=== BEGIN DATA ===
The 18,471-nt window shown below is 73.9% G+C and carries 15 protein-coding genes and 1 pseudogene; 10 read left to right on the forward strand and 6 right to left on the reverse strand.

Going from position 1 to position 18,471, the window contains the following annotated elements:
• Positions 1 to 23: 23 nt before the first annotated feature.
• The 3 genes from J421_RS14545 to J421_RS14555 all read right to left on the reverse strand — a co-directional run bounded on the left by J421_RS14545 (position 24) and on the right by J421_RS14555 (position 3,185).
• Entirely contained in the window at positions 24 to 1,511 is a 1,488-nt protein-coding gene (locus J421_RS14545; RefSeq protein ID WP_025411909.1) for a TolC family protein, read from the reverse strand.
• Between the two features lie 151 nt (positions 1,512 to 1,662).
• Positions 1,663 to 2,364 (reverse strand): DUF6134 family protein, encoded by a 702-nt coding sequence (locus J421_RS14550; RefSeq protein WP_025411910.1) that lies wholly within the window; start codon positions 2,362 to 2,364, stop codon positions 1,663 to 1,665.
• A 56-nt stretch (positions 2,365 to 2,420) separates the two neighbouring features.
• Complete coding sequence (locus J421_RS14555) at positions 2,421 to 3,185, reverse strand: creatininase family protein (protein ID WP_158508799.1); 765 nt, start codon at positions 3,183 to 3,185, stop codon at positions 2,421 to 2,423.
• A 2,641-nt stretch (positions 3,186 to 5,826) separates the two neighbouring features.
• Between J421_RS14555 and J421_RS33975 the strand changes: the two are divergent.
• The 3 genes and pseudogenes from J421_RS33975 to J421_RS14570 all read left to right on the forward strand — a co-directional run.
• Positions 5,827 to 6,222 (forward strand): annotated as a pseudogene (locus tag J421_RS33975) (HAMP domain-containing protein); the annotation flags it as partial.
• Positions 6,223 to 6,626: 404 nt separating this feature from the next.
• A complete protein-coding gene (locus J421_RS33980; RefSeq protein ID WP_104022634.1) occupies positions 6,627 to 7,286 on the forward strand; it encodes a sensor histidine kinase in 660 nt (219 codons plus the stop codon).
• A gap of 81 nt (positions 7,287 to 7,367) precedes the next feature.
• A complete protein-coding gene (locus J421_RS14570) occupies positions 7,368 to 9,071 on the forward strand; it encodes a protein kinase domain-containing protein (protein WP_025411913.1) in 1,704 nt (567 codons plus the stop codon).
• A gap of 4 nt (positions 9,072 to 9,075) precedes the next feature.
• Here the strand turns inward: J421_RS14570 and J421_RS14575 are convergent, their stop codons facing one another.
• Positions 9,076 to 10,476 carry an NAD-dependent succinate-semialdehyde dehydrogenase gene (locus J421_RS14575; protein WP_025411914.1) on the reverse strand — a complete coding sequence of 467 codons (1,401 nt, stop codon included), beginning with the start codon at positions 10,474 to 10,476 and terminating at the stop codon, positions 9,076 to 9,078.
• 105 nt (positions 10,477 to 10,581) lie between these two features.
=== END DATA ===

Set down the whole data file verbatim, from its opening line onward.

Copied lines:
The 18,471-nt window shown below is 73.9% G+C and carries 15 protein-coding genes and 1 pseudogene; 10 read left to right on the forward strand and 6 right to left on the reverse strand.

Going from position 1 to position 18,471, the window contains the following annotated elements:
• Positions 1 to 23: 23 nt before the first annotated feature.
• The 3 genes from J421_RS14545 to J421_RS14555 all read right to left on the reverse strand — a co-directional run bounded on the left by J421_RS14545 (position 24) and on the right by J421_RS14555 (position 3,185).
• Entirely contained in the window at positions 24 to 1,511 is a 1,488-nt protein-coding gene (locus J421_RS14545; RefSeq protein ID WP_025411909.1) for a TolC family protein, read from the reverse strand.
• Between the two features lie 151 nt (positions 1,512 to 1,662).
• Positions 1,663 to 2,364 (reverse strand): DUF6134 family protein, encoded by a 702-nt coding sequence (locus J421_RS14550; RefSeq protein WP_025411910.1) that lies wholly within the window; start codon positions 2,362 to 2,364, stop codon positions 1,663 to 1,665.
• A 56-nt stretch (positions 2,365 to 2,420) separates the two neighbouring features.
• Complete coding sequence (locus J421_RS14555) at positions 2,421 to 3,185, reverse strand: creatininase family protein (protein ID WP_158508799.1); 765 nt, start codon at positions 3,183 to 3,185, stop codon at positions 2,421 to 2,423.
• A 2,641-nt stretch (positions 3,186 to 5,826) separates the two neighbouring features.
• Between J421_RS14555 and J421_RS33975 the strand changes: the two are divergent.
• The 3 genes and pseudogenes from J421_RS33975 to J421_RS14570 all read left to right on the forward strand — a co-directional run.
• Positions 5,827 to 6,222 (forward strand): annotated as a pseudogene (locus tag J421_RS33975) (HAMP domain-containing protein); the annotation flags it as partial.
• Positions 6,223 to 6,626: 404 nt separating this feature from the next.
• A complete protein-coding gene (locus J421_RS33980; RefSeq protein ID WP_104022634.1) occupies positions 6,627 to 7,286 on the forward strand; it encodes a sensor histidine kinase in 660 nt (219 codons plus the stop codon).
• A gap of 81 nt (positions 7,287 to 7,367) precedes the next feature.
• A complete protein-coding gene (locus J421_RS14570) occupies positions 7,368 to 9,071 on the forward strand; it encodes a protein kinase domain-containing protein (protein WP_025411913.1) in 1,704 nt (567 codons plus the stop codon).
• A gap of 4 nt (positions 9,072 to 9,075) precedes the next feature.
• Here the strand turns inward: J421_RS14570 and J421_RS14575 are convergent, their stop codons facing one another.
• Positions 9,076 to 10,476 carry an NAD-dependent succinate-semialdehyde dehydrogenase gene (locus J421_RS14575; protein WP_025411914.1) on the reverse strand — a complete coding sequence of 467 codons (1,401 nt, stop codon included), beginning with the start codon at positions 10,474 to 10,476 and terminating at the stop codon, positions 9,076 to 9,078.
• 105 nt (positions 10,477 to 10,581) lie between these two features.